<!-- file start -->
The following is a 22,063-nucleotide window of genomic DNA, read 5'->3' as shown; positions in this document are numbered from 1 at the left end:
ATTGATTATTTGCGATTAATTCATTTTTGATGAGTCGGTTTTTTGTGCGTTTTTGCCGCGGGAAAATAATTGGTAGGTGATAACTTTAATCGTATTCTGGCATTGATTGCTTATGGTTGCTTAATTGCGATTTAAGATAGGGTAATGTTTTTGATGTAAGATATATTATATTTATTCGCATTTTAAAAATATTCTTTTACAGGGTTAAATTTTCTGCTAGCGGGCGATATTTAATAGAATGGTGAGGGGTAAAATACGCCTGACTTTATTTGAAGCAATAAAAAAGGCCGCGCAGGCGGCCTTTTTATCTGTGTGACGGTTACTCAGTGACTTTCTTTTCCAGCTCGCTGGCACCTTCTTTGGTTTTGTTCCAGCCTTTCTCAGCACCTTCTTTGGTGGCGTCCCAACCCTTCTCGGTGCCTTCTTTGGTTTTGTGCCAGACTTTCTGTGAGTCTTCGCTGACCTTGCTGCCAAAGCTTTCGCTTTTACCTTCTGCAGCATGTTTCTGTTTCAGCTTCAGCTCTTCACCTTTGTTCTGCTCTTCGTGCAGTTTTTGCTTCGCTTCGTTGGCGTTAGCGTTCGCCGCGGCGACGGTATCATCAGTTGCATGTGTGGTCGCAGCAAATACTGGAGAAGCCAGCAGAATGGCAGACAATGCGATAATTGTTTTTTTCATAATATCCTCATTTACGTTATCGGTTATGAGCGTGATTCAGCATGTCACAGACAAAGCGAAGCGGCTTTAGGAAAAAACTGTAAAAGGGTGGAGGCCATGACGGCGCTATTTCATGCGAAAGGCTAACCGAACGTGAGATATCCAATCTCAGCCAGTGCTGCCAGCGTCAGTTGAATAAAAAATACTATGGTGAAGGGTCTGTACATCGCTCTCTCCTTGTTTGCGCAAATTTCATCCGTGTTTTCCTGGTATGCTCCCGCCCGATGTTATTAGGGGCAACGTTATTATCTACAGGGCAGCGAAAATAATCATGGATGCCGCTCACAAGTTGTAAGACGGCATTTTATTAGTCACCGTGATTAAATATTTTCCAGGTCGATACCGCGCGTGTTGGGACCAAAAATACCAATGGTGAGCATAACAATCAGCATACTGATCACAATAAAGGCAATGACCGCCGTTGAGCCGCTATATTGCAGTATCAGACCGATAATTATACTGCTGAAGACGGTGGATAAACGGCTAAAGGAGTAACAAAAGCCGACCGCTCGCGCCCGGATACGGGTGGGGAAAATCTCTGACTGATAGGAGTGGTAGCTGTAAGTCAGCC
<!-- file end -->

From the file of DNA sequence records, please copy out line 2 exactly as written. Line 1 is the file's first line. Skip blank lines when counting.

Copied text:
ATTGATTATTTGCGATTAATTCATTTTTGATGAGTCGGTTTTTTGTGCGTTTTTGCCGCGGGAAAATAATTGGTAGGTGATAACTTTAATCGTATTCTGGCATTGATTGCTTATGGTTGCTTAATTGCGATTTAAGATAGGGTAATGTTTTTGATGTAAGATATATTATATTTATTCGCATTTTAAAAATATTCTTTTACAGGGTTAAATTTTCTGCTAGCGGGCGATATTTAATAGAATGGTGAGGGGTAAAATACGCCTGACTTTATTTGAAGCAATAAAAAAGGCCGCGCAGGCGGCCTTTTTATCTGTGTGACGGTTACTCAGTGACTTTCTTTTCCAGCTCGCTGGCACCTTCTTTGGTTTTGTTCCAGCCTTTCTCAGCACCTTCTTTGGTGGCGTCCCAACCCTTCTCGGTGCCTTCTTTGGTTTTGTGCCAGACTTTCTGTGAGTCTTCGCTGACCTTGCTGCCAAAGCTTTCGCTTTTACCTTCTGCAGCATGTTTCTGTTTCAGCTTCAGCTCTTCACCTTTGTTCTGCTCTTCGTGCAGTTTTTGCTTCGCTTCGTTGGCGTTAGCGTTCGCCGCGGCGACGGTATCATCAGTTGCATGTGTGGTCGCAGCAAATACTGGAGAAGCCAGCAGAATGGCAGACAATGCGATAATTGTTTTTTTCATAATATCCTCATTTACGTTATCGGTTATGAGCGTGATTCAGCATGTCACAGACAAAGCGAAGCGGCTTTAGGAAAAAACTGTAAAAGGGTGGAGGCCATGACGGCGCTATTTCATGCGAAAGGCTAACCGAACGTGAGATATCCAATCTCAGCCAGTGCTGCCAGCGTCAGTTGAATAAAAAATACTATGGTGAAGGGTCTGTACATCGCTCTCTCCTTGTTTGCGCAAATTTCATCCGTGTTTTCCTGGTATGCTCCCGCCCGATGTTATTAGGGGCAACGTTATTATCTACAGGGCAGCGAAAATAATCATGGATGCCGCTCACAAGTTGTAAGACGGCATTTTATTAGTCACCGTGATTAAATATTTTCCAGGTCGATACCGCGCGTGTTGGGACCAAAAATACCAATGGTGAGCATAACAATCAGCATACTGATCACAATAAAGGCAATGACCGCCGTTGAGCCGCTATATTGCAGTATCAGACCGATAATTATACTGCTGAAGACGGTGGATAAACGGCTAAAGGAGTAACAAAAGCCGACCGCTCGCGCCCGGATACGGGTGGGGAAAATCTCTGACTGATAGGAGTGGTAGCTGTAAGTCAGCC